AMD's 2nd-gen Ryzen is coming in April, desktop Ryzen APUs arrive February 12 - TechSpot
anyone knows how fast is that 8 CU's and 11 CU's vega? thanks!!!
Know what ticks me off? AMD is still refusing to integrate even a basic graphics adapter into all of their processors the way Intel does. While it may be basic, even Intel HD graphics are good enough for casual games and hardware acceleration of website elements, not to mention video decoding, and the best part is that it gives you a backup GPU in the event that your main one goes kaput.
If it comes down to using the die space for additional CPU resources that can be utilized by several applications, or GPU cores that will go unused due to a discrete GPU, I'll take the CPU resources every time. Sure, in the off chance a GPU fails, it would be nice to have a backup, but using die space for something I probably will never use over something that can be used far more consistently seems beyond wasteful. Probably why Intel's enthusiast's X series platform processors don't have iGPUs either.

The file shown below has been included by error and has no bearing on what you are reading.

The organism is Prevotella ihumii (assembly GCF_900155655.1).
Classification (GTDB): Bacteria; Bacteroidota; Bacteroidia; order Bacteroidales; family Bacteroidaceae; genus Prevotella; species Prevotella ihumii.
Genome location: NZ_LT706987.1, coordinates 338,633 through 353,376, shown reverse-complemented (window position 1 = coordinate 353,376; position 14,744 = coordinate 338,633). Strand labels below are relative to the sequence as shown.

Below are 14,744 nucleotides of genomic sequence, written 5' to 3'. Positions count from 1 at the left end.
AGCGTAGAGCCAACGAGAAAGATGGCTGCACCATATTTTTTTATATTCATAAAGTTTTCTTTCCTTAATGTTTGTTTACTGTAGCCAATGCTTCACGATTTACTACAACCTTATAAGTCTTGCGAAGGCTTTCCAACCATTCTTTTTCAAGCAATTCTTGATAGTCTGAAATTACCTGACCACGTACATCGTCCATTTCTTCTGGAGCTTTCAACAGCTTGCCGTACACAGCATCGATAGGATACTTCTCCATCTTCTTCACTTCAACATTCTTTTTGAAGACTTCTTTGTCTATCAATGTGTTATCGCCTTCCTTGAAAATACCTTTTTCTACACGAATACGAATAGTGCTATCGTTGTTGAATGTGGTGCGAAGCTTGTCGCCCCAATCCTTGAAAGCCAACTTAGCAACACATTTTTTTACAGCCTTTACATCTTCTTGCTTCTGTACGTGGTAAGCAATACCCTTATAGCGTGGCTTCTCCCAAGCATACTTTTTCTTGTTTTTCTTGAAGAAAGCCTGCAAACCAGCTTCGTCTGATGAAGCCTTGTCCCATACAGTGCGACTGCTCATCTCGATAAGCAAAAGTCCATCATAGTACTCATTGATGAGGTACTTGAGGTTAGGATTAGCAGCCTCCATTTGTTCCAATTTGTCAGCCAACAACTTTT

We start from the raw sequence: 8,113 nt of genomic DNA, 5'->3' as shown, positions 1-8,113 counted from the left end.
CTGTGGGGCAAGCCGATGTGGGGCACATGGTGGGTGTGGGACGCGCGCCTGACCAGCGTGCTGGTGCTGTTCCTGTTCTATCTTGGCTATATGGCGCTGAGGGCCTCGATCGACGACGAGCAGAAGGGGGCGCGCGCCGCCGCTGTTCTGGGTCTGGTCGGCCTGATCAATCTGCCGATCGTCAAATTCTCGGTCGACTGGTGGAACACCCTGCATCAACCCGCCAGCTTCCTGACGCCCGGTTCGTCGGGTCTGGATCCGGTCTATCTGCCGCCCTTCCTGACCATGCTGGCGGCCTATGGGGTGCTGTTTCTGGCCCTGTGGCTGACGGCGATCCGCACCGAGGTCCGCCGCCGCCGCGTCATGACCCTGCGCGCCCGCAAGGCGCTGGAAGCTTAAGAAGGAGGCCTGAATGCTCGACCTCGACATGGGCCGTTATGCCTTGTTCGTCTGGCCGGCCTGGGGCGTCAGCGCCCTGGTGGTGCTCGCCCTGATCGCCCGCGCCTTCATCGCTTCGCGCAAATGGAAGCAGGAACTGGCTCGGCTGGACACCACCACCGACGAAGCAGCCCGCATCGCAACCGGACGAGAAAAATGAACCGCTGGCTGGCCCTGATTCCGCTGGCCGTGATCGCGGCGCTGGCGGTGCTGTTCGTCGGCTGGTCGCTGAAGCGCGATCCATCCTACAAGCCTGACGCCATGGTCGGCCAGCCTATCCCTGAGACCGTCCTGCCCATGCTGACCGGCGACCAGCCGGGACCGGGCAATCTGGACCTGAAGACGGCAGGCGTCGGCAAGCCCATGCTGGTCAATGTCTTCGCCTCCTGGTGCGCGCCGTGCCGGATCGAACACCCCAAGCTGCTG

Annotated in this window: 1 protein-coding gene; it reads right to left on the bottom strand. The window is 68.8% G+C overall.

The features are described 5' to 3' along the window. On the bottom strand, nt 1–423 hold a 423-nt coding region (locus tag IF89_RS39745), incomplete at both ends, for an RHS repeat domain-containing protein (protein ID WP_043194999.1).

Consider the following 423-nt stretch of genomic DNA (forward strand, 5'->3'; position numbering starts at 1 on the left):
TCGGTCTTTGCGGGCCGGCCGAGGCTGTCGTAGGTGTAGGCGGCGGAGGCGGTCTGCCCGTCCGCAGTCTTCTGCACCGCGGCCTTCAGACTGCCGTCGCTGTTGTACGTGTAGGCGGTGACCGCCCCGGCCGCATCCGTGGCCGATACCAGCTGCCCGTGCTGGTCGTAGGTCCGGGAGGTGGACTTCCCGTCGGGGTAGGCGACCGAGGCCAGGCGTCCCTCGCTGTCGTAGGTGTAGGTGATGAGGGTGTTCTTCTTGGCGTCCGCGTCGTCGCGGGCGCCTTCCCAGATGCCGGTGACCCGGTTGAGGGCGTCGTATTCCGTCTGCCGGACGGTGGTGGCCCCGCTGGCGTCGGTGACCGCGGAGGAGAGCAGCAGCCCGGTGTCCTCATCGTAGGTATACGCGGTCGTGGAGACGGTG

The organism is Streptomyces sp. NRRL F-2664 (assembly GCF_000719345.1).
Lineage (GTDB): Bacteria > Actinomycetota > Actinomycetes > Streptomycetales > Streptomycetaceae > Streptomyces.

And if the system doesn't need a discrete GPU, then the new APUs AMD is putting put will serve just fine.
May be time to upgrade the aging setup I used for my parents movie system. That is still based on a llano A8-3870.
Now we have this in the mix:
Intel launches five Kaby Lake G CPUs with Radeon RX Vega graphics built-in
24 CUs vs the 11 found in the AMD APUs is impressive. Any info on a socket for these, or are they soldered in mobile SOCs only? 65W to 100W seems high for the mobile space, unless these are destined for higher end laptops.
Those are SOCs only for Intel ultrathin laptops, a market AMD does not compete in.
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